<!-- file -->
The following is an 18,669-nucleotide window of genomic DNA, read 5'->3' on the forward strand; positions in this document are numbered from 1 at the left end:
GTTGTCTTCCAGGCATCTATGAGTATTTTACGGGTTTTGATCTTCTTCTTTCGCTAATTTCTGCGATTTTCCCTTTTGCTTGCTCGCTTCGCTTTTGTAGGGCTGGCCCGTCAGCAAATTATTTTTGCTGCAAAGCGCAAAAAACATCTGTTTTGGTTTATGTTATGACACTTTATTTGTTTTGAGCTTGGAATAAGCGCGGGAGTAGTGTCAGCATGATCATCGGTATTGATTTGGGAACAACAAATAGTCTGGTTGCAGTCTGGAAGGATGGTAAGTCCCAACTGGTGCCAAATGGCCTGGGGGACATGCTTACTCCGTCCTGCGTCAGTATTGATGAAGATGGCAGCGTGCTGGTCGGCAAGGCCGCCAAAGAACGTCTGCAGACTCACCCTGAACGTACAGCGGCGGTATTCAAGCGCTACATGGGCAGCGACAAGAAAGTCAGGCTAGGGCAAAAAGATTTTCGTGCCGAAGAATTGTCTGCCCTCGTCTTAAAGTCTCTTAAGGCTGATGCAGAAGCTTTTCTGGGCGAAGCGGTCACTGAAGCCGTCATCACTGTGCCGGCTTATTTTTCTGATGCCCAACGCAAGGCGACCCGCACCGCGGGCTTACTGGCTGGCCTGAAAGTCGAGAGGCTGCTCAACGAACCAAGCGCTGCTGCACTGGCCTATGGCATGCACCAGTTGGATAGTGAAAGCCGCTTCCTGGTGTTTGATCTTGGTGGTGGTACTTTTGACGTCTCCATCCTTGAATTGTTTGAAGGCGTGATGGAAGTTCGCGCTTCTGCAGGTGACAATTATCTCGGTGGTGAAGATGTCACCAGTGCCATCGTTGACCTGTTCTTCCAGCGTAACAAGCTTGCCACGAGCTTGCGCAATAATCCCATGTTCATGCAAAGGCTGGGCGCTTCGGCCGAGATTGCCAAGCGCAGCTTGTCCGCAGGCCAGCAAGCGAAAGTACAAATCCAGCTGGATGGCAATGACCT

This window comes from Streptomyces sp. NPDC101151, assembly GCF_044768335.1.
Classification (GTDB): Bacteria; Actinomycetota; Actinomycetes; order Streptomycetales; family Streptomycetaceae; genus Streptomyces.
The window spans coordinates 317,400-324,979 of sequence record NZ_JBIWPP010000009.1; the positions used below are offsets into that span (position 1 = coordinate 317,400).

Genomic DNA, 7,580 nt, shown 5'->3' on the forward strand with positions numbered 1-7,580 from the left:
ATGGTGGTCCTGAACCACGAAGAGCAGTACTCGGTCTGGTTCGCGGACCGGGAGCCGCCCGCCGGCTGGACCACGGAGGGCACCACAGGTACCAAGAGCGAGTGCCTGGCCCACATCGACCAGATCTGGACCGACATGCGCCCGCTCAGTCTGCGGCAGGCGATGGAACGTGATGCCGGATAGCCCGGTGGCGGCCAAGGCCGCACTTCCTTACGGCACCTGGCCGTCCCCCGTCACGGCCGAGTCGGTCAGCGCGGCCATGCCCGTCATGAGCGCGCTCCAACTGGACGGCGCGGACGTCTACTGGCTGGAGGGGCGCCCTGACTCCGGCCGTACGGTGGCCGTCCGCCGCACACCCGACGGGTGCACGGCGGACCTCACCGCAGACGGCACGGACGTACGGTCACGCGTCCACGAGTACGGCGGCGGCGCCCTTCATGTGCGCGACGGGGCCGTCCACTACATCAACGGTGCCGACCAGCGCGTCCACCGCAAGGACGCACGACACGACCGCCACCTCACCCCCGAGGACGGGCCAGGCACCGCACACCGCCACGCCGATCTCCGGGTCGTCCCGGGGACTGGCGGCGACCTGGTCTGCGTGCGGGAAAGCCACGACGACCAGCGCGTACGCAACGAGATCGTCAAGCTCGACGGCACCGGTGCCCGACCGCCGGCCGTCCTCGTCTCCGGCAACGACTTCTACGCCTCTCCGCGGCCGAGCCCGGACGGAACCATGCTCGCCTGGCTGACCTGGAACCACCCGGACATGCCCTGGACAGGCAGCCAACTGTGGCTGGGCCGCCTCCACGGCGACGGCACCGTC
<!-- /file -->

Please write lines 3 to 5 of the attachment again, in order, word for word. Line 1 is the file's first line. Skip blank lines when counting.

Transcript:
This window comes from Streptomyces sp. NPDC101151, assembly GCF_044768335.1.
Classification (GTDB): Bacteria; Actinomycetota; Actinomycetes; order Streptomycetales; family Streptomycetaceae; genus Streptomyces.
The window spans coordinates 317,400-324,979 of sequence record NZ_JBIWPP010000009.1; the positions used below are offsets into that span (position 1 = coordinate 317,400).